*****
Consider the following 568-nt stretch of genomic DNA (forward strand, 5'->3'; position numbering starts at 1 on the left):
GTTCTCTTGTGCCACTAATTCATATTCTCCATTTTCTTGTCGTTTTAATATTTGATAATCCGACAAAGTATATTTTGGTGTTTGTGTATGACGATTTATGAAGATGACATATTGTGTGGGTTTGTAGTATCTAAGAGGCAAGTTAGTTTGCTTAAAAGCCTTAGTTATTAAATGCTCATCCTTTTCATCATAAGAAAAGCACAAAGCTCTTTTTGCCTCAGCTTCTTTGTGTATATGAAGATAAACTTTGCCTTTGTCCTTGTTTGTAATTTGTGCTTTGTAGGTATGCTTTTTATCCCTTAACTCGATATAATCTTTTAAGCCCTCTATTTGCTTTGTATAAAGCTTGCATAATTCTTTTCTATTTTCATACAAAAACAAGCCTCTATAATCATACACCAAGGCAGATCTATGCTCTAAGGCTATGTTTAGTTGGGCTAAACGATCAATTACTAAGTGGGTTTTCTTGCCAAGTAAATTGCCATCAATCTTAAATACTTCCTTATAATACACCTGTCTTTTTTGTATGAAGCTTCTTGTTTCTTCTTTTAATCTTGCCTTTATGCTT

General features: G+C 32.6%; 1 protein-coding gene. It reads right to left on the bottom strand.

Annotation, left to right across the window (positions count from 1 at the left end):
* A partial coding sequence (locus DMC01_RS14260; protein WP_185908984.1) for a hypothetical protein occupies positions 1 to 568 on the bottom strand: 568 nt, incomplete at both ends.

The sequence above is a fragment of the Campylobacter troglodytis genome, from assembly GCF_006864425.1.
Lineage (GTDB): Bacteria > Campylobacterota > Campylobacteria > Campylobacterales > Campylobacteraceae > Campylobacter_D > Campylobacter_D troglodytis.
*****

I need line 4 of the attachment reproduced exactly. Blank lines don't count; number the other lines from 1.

Annotation, left to right across the window (positions count from 1 at the left end):